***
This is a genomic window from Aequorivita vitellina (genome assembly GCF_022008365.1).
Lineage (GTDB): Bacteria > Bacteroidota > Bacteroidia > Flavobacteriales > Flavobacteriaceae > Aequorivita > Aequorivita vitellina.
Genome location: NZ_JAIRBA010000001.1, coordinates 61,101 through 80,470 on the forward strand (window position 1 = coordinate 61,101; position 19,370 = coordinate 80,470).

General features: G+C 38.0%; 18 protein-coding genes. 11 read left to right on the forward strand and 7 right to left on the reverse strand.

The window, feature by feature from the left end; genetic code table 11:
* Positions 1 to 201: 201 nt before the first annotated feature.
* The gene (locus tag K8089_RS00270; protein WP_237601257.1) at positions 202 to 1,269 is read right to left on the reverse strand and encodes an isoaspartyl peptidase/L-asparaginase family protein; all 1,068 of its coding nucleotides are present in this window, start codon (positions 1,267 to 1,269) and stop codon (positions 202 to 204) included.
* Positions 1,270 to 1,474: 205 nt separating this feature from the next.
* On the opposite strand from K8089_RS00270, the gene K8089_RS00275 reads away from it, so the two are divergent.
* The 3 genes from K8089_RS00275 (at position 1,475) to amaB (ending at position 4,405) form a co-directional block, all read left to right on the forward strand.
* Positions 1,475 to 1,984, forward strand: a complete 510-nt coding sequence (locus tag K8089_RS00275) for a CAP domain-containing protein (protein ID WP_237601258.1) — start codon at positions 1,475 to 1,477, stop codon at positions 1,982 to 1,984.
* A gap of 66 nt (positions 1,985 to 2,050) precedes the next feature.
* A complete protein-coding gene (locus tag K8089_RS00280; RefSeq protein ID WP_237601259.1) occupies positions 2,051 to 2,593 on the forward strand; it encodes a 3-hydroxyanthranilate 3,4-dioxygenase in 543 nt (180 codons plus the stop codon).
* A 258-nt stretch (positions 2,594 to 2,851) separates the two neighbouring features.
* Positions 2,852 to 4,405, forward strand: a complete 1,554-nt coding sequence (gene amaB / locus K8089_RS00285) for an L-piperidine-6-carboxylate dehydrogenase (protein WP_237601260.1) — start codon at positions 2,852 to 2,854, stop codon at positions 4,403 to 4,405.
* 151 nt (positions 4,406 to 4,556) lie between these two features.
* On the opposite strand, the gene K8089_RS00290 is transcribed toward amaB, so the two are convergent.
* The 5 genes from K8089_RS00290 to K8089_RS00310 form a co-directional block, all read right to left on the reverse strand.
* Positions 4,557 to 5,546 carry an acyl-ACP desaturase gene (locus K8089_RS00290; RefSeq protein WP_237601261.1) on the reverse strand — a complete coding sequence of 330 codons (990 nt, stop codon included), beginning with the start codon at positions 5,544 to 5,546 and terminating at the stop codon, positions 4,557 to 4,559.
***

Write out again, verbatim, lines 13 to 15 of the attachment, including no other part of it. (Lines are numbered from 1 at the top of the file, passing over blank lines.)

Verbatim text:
* A complete protein-coding gene (locus tag K8089_RS00280; RefSeq protein ID WP_237601259.1) occupies positions 2,051 to 2,593 on the forward strand; it encodes a 3-hydroxyanthranilate 3,4-dioxygenase in 543 nt (180 codons plus the stop codon).
* A 258-nt stretch (positions 2,594 to 2,851) separates the two neighbouring features.
* Positions 2,852 to 4,405, forward strand: a complete 1,554-nt coding sequence (gene amaB / locus K8089_RS00285) for an L-piperidine-6-carboxylate dehydrogenase (protein WP_237601260.1) — start codon at positions 2,852 to 2,854, stop codon at positions 4,403 to 4,405.